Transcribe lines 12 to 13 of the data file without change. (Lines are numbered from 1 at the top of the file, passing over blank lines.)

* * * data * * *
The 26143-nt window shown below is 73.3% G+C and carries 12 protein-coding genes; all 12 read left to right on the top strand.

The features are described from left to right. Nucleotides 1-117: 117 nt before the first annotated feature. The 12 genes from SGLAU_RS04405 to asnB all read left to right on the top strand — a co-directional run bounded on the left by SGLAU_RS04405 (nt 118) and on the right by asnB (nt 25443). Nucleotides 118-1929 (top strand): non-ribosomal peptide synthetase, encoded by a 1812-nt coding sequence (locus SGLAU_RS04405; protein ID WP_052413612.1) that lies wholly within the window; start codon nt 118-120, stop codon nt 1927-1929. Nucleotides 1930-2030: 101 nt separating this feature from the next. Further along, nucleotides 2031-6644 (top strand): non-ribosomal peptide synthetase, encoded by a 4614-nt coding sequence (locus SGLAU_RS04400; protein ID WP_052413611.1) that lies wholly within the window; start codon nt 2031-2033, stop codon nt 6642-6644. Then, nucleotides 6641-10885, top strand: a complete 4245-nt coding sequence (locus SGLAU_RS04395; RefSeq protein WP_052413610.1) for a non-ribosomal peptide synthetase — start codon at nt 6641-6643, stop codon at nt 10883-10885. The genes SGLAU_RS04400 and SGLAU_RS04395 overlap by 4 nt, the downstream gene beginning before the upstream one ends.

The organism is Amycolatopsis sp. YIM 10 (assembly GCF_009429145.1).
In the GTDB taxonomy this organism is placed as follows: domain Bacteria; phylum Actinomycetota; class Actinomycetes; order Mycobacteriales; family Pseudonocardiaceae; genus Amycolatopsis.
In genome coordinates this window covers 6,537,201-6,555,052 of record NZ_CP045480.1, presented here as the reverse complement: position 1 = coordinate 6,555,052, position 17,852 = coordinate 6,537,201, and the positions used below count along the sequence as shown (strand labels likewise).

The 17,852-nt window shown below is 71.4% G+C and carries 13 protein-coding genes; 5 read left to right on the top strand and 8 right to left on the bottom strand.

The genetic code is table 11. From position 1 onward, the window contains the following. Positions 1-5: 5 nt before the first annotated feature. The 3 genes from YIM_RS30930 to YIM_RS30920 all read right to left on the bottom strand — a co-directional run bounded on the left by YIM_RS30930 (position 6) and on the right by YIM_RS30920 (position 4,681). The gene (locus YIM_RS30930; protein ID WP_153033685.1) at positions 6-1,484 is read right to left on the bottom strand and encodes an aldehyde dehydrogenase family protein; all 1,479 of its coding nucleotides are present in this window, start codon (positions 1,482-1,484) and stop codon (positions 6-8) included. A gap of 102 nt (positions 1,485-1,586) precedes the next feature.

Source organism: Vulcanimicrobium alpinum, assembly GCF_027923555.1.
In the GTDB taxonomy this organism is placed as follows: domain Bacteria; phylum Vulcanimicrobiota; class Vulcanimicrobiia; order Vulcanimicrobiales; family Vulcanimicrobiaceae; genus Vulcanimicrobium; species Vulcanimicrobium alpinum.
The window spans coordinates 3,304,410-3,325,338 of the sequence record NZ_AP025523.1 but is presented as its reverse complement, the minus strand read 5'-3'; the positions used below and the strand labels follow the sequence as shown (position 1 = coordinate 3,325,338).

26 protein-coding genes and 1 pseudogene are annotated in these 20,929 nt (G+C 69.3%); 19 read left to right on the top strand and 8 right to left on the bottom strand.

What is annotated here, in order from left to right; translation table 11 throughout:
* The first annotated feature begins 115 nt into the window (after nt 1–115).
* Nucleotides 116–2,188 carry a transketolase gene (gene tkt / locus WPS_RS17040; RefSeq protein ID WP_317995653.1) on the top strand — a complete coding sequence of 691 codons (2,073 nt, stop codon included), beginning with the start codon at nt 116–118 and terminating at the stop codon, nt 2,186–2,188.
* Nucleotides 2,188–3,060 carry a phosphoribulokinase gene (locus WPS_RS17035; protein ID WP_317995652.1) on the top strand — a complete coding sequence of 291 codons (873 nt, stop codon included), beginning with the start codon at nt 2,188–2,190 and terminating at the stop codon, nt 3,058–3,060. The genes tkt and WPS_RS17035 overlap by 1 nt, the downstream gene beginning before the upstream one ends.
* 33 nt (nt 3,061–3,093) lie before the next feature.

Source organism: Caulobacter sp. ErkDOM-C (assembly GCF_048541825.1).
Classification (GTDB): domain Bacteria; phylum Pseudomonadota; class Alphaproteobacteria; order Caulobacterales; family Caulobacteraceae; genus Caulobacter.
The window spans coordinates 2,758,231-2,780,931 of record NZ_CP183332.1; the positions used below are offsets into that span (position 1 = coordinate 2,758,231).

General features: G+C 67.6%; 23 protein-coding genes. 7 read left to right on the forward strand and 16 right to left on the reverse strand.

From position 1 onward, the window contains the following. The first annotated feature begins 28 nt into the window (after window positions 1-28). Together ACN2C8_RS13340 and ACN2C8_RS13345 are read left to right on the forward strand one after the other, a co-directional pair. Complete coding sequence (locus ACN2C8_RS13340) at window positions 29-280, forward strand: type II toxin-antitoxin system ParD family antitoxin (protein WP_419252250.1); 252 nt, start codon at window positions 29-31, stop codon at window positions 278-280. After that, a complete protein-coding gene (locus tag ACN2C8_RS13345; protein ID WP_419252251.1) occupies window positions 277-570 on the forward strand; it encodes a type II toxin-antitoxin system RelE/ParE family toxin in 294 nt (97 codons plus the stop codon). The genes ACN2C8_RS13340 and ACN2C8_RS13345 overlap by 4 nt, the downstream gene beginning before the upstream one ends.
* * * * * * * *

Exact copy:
What is annotated here, in order from left to right; translation table 11 throughout:
* The first annotated feature begins 115 nt into the window (after nt 1–115).